The Ricky Williams' Circus made its debut in Miami yesterday, complete with apologies, excuses and, believe it or not, an occasional smile.
How long that smile lasts may be another story.
It seems that rumors flying around South Beach have the formerly retired, three-time busted, pot smoking - holistic yoga instructor, who gained more than three-thousand yards in his two years with Miami, being showcased as trade bait during the Dolphins five preseason games.
"It's already dividing the locker room," one NFL General Manager told the New York Post. "Nobody wants him."
Quitting on your teammates one week before training camp opens is certainly not the best way to win friends. Returning a year later in a vain attempt to try and repay the court ordered $8.6 million breach of contract settlement doesn't help matters much either. Toss in the no-nonsense approach Dolphin's new head coach Nick Saban brings to the table and you've got a recipe for disaster.
Put whatever spin you want on Monday's return, the smiles, the cheers and the apologies are all great on the outside, but the fact remains that William's is on an extremely short leash, and unless the production overshadow the hassles, Rickie's days in Dade County may be numbered.
Based on NFL policy, Williams will be allowed to participate in the Dolphins training camp and all of Miami's preseason games, but then must serve his suspension during the first four regular-season games. The Dolphins bye comes in the fourth week of the season, which means that Williams can't return until week six, giving him just one regular season game before the league's official trading deadline.
"Being an NFL player, I had a problem with some of the rules," Williams told reporters. "I wasn't very comfortable with it, and I decided to walk away from it."
Apparently Williams is more comfortable with the rules now, and with an $8.6 million settlement hanging on his back, he's willing to put down the pipe and go back to work within the boundaries of the National Football League.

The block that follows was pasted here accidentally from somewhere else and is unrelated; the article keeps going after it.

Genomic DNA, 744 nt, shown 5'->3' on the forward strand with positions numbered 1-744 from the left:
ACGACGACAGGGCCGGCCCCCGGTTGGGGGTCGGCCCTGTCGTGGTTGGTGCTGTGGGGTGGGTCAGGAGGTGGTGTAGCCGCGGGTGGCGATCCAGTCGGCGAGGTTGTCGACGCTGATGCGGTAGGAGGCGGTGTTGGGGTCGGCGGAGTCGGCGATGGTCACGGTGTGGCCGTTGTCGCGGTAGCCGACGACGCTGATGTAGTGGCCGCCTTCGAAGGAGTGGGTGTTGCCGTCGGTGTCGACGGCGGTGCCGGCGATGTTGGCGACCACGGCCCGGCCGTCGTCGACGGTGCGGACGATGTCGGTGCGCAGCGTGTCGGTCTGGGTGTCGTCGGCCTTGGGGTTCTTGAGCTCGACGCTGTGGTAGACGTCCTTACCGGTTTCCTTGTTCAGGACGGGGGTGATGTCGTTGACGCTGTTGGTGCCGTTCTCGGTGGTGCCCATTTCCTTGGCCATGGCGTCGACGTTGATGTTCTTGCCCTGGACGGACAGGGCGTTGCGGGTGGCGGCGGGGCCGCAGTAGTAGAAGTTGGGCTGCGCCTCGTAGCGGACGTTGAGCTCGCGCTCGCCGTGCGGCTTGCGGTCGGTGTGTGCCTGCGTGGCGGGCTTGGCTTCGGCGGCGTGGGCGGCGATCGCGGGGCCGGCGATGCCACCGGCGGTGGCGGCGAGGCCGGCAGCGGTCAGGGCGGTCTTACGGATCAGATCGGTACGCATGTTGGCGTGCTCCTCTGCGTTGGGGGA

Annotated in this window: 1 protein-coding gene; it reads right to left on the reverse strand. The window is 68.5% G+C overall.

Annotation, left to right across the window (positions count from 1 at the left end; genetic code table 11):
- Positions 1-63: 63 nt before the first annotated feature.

"I was looking at my future," he admitted. "Whether I wanted to go back to school or start a new job, I'd have that settlement chasing me."
Welcome to the "Ricky Williams Showcase".
It's not like the Arizona Cardinals don't have enough trouble just being the Arizona Cardinals, now they've got an outbreak of a viral infection to deal with, severe enough to force the team to move their training camp facilities from their Northern Arizona University facility in Flagstaff.
"Despite what have been extraordinary efforts on the part of everyone at NAU to accommodate our team, in the end, even the slightest risk of exposure was something we cannot chance," said Rod Graves, vice president of football operations.
It seems that last week, more than 100 people attending summer camps at the university contracted the highly contagious norovirus, a non-life threatening illness that causes flu-like symptoms, including nausea, vomiting, diarrhea and stomach cramps.
Not being unsympathetic, but aren't those some of the same symptoms Cardinals season ticket holders deal with on a weekly basis throughout the entire NFL season?
No word yet on exactly where the Cardinals official camp will be held, but an announcement is expected sometime Tuesday, according to team officials.
One potential site for a viral-free camp is Prescott, midway between Phoenix and Flagstaff, where the Cardinals worked out for one week last year and are currently scheduled to practice from Aug. 24-26.
Show Me the Money –
Quarterback Alex Smith, who left Utah after his junior year to become the top overall pick in the 2005 NFL Draft, became a very wealthy man on Monday, agreeing on a six-year, $57 million contract with the San Francisco 49ers.
San Francisco, who finished a dismal 2-14 last season, guarantee $24 million of the contract, which is $4 million more than the guarantee that Eli Manning received from the New York Giants as their first pick in 2004.
Not a bad paycheck for a quarterback who led the Utes to their first BCS Bowl Victory, completed 185 of 280 passes for 2,624 yards with 28 touchdowns and finished fourth in this years' Heisman Trophy voting.
Now comes the question - can a $57 million rookie quarterback revive a franchise who's receiving group has to struggle just to be considered mediocre?
Don't hold your breath.
Schon can be reached at Schon@prostarmediagroup.net
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